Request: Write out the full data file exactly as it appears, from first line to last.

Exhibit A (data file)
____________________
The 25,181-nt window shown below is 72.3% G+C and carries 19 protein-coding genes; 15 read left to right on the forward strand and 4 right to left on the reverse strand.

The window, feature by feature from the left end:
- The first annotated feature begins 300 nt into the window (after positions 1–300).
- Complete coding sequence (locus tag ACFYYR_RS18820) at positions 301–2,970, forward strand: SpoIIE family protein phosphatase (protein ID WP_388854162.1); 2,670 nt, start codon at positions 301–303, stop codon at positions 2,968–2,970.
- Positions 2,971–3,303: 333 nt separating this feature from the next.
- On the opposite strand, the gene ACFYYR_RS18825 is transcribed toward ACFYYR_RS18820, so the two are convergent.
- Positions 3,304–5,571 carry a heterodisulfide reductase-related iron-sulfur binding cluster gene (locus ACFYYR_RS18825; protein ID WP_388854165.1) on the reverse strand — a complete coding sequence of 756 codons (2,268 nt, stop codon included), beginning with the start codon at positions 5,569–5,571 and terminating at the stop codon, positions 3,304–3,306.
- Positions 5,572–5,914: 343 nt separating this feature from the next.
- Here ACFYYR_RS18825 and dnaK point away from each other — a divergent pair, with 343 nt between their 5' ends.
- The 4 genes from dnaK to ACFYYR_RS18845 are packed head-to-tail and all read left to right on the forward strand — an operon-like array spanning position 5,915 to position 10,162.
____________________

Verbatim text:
The 25,181-nt window shown below is 72.3% G+C and carries 19 protein-coding genes; 15 read left to right on the forward strand and 4 right to left on the reverse strand.

The window, feature by feature from the left end:
- The first annotated feature begins 300 nt into the window (after positions 1–300).
- Complete coding sequence (locus tag ACFYYR_RS18820) at positions 301–2,970, forward strand: SpoIIE family protein phosphatase (protein ID WP_388854162.1); 2,670 nt, start codon at positions 301–303, stop codon at positions 2,968–2,970.
- Positions 2,971–3,303: 333 nt separating this feature from the next.
- On the opposite strand, the gene ACFYYR_RS18825 is transcribed toward ACFYYR_RS18820, so the two are convergent.
- Positions 3,304–5,571 carry a heterodisulfide reductase-related iron-sulfur binding cluster gene (locus ACFYYR_RS18825; protein ID WP_388854165.1) on the reverse strand — a complete coding sequence of 756 codons (2,268 nt, stop codon included), beginning with the start codon at positions 5,569–5,571 and terminating at the stop codon, positions 3,304–3,306.
- Positions 5,572–5,914: 343 nt separating this feature from the next.
- Here ACFYYR_RS18825 and dnaK point away from each other — a divergent pair, with 343 nt between their 5' ends.
- The 4 genes from dnaK to ACFYYR_RS18845 are packed head-to-tail and all read left to right on the forward strand — an operon-like array spanning position 5,915 to position 10,162.